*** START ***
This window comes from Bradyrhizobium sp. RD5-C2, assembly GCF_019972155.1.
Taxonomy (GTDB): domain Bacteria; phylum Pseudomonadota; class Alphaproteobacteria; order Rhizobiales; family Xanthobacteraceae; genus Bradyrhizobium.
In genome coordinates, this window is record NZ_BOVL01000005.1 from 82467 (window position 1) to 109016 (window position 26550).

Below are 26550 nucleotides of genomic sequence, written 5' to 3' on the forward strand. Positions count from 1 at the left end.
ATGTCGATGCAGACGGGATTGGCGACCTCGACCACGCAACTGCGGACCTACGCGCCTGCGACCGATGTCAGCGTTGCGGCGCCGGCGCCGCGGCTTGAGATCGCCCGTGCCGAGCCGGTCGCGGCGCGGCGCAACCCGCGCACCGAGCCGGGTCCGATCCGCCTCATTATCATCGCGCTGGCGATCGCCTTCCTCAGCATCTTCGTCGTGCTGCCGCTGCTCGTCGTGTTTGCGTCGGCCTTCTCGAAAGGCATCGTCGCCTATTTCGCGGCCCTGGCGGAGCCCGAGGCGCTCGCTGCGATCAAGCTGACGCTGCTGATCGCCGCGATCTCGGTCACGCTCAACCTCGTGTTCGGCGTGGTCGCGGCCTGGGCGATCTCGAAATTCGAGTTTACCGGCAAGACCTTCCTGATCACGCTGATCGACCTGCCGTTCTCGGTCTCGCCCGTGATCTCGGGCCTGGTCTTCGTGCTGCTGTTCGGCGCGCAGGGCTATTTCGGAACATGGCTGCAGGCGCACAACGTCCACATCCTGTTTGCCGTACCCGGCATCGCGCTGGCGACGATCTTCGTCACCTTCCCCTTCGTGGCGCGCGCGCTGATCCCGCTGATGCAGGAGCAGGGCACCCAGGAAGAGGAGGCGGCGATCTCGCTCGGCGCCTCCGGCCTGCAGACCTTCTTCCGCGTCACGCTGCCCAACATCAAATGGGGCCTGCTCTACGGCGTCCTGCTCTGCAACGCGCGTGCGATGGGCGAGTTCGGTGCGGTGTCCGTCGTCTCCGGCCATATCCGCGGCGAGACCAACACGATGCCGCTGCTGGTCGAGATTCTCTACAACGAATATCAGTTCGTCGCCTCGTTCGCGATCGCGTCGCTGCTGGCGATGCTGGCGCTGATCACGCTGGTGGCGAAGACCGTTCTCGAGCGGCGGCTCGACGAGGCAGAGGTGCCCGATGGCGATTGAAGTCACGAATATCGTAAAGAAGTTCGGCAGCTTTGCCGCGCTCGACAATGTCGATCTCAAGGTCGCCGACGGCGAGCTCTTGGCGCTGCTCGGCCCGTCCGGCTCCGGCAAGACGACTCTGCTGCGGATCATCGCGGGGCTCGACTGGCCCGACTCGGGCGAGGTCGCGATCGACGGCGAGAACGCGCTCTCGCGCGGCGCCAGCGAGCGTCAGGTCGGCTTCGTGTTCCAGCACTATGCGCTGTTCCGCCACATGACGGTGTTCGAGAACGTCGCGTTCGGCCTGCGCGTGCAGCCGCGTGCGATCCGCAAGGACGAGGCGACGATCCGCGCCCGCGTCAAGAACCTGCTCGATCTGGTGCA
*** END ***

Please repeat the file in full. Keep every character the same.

This window comes from Bradyrhizobium sp. RD5-C2, assembly GCF_019972155.1.
Taxonomy (GTDB): domain Bacteria; phylum Pseudomonadota; class Alphaproteobacteria; order Rhizobiales; family Xanthobacteraceae; genus Bradyrhizobium.
In genome coordinates, this window is record NZ_BOVL01000005.1 from 82467 (window position 1) to 109016 (window position 26550).

Below are 26550 nucleotides of genomic sequence, written 5' to 3' on the forward strand. Positions count from 1 at the left end.
ATGTCGATGCAGACGGGATTGGCGACCTCGACCACGCAACTGCGGACCTACGCGCCTGCGACCGATGTCAGCGTTGCGGCGCCGGCGCCGCGGCTTGAGATCGCCCGTGCCGAGCCGGTCGCGGCGCGGCGCAACCCGCGCACCGAGCCGGGTCCGATCCGCCTCATTATCATCGCGCTGGCGATCGCCTTCCTCAGCATCTTCGTCGTGCTGCCGCTGCTCGTCGTGTTTGCGTCGGCCTTCTCGAAAGGCATCGTCGCCTATTTCGCGGCCCTGGCGGAGCCCGAGGCGCTCGCTGCGATCAAGCTGACGCTGCTGATCGCCGCGATCTCGGTCACGCTCAACCTCGTGTTCGGCGTGGTCGCGGCCTGGGCGATCTCGAAATTCGAGTTTACCGGCAAGACCTTCCTGATCACGCTGATCGACCTGCCGTTCTCGGTCTCGCCCGTGATCTCGGGCCTGGTCTTCGTGCTGCTGTTCGGCGCGCAGGGCTATTTCGGAACATGGCTGCAGGCGCACAACGTCCACATCCTGTTTGCCGTACCCGGCATCGCGCTGGCGACGATCTTCGTCACCTTCCCCTTCGTGGCGCGCGCGCTGATCCCGCTGATGCAGGAGCAGGGCACCCAGGAAGAGGAGGCGGCGATCTCGCTCGGCGCCTCCGGCCTGCAGACCTTCTTCCGCGTCACGCTGCCCAACATCAAATGGGGCCTGCTCTACGGCGTCCTGCTCTGCAACGCGCGTGCGATGGGCGAGTTCGGTGCGGTGTCCGTCGTCTCCGGCCATATCCGCGGCGAGACCAACACGATGCCGCTGCTGGTCGAGATTCTCTACAACGAATATCAGTTCGTCGCCTCGTTCGCGATCGCGTCGCTGCTGGCGATGCTGGCGCTGATCACGCTGGTGGCGAAGACCGTTCTCGAGCGGCGGCTCGACGAGGCAGAGGTGCCCGATGGCGATTGAAGTCACGAATATCGTAAAGAAGTTCGGCAGCTTTGCCGCGCTCGACAATGTCGATCTCAAGGTCGCCGACGGCGAGCTCTTGGCGCTGCTCGGCCCGTCCGGCTCCGGCAAGACGACTCTGCTGCGGATCATCGCGGGGCTCGACTGGCCCGACTCGGGCGAGGTCGCGATCGACGGCGAGAACGCGCTCTCGCGCGGCGCCAGCGAGCGTCAGGTCGGCTTCGTGTTCCAGCACTATGCGCTGTTCCGCCACATGACGGTGTTCGAGAACGTCGCGTTCGGCCTGCGCGTGCAGCCGCGTGCGATCCGCAAGGACGAGGCGACGATCCGCGCCCGCGTCAAGAACCTGCTCGATCTGGTGCA